The new public protector says she will leave the dispute over the state capture report prepared by h.
The South African National Editors' Forum (Sanef) is shocked by the news that the Zimbabwean government is trying to strip respected publisher Trevor Ncube of his citizenship.
The government's actions have been directed at his application to obtain a new passport.
Ncube said he has been informed that the government's conduct has been approved "at the highest level''. This means that it has the support of President Robert Mugabe, whose abysmal governance of Zimbabwe has been vigorously criticised by Ncube's papers, the Zimbabwe Independent and The Standard, which are the last independent papers there.
Loss of citizenship means that Ncube would be entitled to only a 40percent share of the papers.
This indicates that Mugabe wants to close the papers or to change their critical stance by forcing on them a new ownership structure more supportive of him.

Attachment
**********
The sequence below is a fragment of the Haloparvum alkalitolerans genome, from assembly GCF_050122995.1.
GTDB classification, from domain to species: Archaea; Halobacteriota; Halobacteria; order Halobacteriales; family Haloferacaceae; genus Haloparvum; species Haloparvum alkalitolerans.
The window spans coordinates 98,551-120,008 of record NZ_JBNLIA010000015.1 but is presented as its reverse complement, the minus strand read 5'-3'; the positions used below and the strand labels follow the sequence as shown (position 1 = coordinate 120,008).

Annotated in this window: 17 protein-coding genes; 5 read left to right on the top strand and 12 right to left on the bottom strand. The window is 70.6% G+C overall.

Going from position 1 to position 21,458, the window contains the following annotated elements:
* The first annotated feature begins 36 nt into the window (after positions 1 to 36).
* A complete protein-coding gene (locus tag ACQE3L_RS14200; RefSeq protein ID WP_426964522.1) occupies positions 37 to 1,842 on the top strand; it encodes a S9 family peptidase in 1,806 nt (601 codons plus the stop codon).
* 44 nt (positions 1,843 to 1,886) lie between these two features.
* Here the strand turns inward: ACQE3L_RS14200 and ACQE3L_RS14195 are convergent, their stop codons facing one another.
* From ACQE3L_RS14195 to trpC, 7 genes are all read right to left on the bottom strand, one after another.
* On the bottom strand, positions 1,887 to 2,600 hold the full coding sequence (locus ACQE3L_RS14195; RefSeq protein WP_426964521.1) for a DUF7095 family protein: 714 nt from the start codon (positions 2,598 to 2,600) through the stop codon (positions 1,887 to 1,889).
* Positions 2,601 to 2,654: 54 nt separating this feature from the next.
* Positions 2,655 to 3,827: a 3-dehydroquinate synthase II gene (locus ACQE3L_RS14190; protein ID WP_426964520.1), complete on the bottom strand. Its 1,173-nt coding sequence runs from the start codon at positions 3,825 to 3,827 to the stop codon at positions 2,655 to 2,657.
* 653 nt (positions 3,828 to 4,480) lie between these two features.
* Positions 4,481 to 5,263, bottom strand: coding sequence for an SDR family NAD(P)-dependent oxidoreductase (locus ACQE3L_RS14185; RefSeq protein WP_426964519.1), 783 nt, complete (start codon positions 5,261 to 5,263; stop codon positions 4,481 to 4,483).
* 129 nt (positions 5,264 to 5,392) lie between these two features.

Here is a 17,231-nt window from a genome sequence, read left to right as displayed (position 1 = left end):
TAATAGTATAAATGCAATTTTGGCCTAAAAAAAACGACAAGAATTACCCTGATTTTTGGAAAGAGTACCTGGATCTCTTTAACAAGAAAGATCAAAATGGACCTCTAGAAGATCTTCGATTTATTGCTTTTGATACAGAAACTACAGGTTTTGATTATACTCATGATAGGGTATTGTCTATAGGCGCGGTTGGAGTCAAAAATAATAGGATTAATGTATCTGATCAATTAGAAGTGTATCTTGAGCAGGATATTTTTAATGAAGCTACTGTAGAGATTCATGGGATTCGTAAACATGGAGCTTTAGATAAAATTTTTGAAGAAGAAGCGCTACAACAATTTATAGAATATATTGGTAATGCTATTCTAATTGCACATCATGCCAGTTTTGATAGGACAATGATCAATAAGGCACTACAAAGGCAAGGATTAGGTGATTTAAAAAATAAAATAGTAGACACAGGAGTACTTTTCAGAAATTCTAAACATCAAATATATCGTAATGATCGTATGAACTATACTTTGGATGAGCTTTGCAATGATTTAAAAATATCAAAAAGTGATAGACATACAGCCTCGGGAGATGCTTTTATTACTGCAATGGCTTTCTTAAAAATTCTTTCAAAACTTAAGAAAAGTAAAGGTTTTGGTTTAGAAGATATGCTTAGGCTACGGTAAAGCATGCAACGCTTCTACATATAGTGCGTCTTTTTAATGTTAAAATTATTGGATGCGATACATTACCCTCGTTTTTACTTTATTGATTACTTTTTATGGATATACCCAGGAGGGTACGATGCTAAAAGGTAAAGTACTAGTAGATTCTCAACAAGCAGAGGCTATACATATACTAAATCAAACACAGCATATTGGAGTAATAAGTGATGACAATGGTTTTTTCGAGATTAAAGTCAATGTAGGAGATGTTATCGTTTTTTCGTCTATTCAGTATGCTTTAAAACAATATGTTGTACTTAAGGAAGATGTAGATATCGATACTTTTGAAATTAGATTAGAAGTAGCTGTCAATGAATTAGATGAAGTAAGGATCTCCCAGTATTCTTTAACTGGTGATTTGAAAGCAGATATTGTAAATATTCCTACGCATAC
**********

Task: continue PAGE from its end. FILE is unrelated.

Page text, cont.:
Sanef dismisses, as trumped up and spurious, the arguments the authorities have presented in support of their attempts to strip Ncube of citizenship. Furthermore, their arguments are negated by a signed certificate of his Zimbabwean citizenship that was presented to him several years ago, by those authorities.
Sanef believes their conduct is a serious inroad in to what is left of media freedom in Zimbabwe and in to Ncube's personal freedom.
Sanef is deeply concerned that Zimbabwe's action against Ncube, the publisher of South Africa's Mail & Guardian, can have harmful consequences for the weekly and for the media institutions that Ncube either heads or in which he is involved.